What is Mitosis? | Genetics | Biology | FuseSchool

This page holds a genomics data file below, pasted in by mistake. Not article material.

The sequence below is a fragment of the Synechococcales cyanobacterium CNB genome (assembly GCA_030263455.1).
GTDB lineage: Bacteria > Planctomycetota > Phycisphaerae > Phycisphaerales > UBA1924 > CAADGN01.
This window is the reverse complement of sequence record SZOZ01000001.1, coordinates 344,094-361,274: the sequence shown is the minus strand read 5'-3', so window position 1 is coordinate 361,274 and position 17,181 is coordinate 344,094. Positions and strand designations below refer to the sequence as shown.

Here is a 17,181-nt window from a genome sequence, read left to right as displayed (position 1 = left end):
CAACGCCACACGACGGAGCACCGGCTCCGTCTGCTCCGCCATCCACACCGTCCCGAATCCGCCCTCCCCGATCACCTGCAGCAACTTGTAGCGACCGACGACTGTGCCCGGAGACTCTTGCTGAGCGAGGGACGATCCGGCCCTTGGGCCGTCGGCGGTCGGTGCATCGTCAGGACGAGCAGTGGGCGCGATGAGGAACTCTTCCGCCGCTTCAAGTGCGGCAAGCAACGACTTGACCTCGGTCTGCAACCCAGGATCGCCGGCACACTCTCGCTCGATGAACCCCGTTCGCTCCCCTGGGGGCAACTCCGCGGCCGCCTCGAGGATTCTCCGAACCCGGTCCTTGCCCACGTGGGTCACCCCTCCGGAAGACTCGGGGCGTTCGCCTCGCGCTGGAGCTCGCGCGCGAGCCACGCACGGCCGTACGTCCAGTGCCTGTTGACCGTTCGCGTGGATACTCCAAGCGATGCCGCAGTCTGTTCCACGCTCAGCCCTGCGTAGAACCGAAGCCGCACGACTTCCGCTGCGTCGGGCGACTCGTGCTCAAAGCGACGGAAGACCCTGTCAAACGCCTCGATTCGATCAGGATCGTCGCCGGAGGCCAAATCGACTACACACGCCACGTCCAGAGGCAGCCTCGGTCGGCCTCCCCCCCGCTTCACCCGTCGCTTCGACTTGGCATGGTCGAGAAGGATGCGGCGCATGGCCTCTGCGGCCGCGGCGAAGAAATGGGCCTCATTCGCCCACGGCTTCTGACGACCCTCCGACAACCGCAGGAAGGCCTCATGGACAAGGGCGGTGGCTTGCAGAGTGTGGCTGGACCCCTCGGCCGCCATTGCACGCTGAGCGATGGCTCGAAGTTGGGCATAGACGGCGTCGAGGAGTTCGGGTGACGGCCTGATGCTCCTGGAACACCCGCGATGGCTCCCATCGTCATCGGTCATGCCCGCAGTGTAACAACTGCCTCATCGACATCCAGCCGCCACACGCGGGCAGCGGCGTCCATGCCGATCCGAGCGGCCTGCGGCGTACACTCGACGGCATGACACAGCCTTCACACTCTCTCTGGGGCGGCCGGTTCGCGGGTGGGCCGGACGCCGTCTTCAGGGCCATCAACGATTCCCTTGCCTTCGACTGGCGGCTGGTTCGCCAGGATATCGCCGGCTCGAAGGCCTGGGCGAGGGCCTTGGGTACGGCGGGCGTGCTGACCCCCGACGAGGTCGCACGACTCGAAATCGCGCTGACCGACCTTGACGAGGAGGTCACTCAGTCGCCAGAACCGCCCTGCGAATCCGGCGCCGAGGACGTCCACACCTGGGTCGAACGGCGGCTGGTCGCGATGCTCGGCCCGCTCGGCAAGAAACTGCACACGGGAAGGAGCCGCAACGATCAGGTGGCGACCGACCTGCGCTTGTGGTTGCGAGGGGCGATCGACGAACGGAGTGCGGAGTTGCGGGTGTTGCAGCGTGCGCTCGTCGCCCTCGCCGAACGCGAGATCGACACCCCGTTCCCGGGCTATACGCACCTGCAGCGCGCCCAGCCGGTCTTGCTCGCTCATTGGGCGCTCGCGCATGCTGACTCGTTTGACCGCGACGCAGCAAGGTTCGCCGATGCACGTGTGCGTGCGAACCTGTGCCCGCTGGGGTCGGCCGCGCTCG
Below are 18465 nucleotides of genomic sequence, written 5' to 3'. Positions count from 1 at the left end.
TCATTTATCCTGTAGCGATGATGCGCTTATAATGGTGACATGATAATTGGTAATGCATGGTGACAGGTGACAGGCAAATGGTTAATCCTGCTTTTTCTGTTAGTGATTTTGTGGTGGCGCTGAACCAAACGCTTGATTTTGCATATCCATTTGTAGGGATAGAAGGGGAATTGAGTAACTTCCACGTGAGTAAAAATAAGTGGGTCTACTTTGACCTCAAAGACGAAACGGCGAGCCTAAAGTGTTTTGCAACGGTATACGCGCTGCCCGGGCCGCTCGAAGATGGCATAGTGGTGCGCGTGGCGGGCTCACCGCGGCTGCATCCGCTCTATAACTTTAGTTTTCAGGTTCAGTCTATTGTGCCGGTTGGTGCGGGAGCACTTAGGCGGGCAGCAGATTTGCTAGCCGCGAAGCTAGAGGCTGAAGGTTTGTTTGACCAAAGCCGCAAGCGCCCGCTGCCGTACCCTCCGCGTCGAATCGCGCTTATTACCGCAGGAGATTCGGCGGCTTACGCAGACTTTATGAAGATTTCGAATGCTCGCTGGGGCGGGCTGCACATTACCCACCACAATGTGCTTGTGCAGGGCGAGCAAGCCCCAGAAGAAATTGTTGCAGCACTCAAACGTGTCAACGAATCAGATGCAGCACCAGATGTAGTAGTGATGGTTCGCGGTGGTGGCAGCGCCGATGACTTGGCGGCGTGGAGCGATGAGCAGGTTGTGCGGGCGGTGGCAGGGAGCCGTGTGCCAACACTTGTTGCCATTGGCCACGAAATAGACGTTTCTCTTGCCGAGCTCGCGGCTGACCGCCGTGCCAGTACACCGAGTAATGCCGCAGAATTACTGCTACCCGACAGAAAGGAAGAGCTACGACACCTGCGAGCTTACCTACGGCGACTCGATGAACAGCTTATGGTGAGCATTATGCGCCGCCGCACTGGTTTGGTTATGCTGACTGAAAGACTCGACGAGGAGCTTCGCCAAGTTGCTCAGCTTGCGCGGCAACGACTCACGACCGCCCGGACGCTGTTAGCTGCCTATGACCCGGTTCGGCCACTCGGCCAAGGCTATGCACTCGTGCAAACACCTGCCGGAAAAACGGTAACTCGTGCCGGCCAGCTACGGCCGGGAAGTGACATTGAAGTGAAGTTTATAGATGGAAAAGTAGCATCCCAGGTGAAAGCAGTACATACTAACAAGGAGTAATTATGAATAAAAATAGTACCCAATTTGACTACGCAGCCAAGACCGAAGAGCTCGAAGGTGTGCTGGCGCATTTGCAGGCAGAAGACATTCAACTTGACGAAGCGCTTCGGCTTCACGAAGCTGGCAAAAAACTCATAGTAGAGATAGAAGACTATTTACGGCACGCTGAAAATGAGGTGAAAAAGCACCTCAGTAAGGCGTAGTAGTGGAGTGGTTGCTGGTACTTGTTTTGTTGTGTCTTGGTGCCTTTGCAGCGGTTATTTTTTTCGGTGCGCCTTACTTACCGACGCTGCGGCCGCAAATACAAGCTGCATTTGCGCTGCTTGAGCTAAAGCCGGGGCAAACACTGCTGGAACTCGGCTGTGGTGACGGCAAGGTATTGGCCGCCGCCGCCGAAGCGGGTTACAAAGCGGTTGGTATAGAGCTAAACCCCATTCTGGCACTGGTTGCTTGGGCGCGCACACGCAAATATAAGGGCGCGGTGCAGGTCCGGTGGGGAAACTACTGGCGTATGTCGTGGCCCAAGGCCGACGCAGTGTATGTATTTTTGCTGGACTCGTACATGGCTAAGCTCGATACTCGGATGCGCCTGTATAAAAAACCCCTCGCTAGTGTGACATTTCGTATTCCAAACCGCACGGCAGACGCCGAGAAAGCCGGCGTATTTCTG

Ever wish you could clone yourself? Ever wondered how you grow? In this video you are going to learn exactly how our bodies do this. Well, maybe not quite clone yourself exactly… But your cells do it all the time. There are two types of cell division: Mitosis and Meiosis. Mitosis produces identical copies of cells and is how most of our cells divide. Then there is Meiosis for our gametes, because they (gametes) are different. Remember that gametes only have 23 chromosomes rather than the normal 23 pairs. In this video we are going to learn all about mitosis: the process of cell cloning. But before we start, to make sure you’re not in for a rocky ride, you need to know what all of these terms mean… Pause the video and have a look. Right so back to Mitosis. Mitosis produces identical copies of cells and is involved in Growth, Cell Repair and Asexual reproduction (which is how simple organisms reproduce). When cells divide by Mitosis the number of cells increases and hence the organism grows. So let’s get stuck in All cells contain two sets of chromosomes So in humans we have two sets of 23 chromosomes, making 46 in total. But to keep this simple. We are just going to look at what happens to one of these pairs of chromosomes. Drawing our 23 pairs each time would make it very busy. These chromosomes are homologous. Which means they carry the same genes. But they may have different alleles, which are alternatives of the same genes. So the chromosome from your dad may carry the blue eye allele and the one from your mum may carry the green eye allele. The DNA is exactly replicated, and each chromosome now becomes two identical chromatids joined by the centromere. Chromatid is the word we use to describe the newly copied chromosome; the identical copies. The chromosomes become attached to Spindle Fibres which run from one pole to another. The individual chromosomes line up at the equator of the cell. The Spindle Fibres shorten, and the centromere divides. So each chromosome becomes two separate chromatids. The Cell Membrane pinches to separate the two sets of chromatids into two cells. So the original cell has become two daughter cells. The daughter cells are identical to one another, identical to the parent cell. And have the same number of chromosomes as the parent cell. There is of course much more detail than this. But this is all we need to know for now. If you want to learn more just Google “Mitosis”. Okay, so maybe you can’t go out and clone yourself. But you do at least know how your cells managed to do it. From this video, you should now know that mitosis is how cells divide in order to grow and repair, or for asexual reproduction. When a cell divides by Mitosis, two new cells form and each cell is identical to the other, and also to the parent cell.

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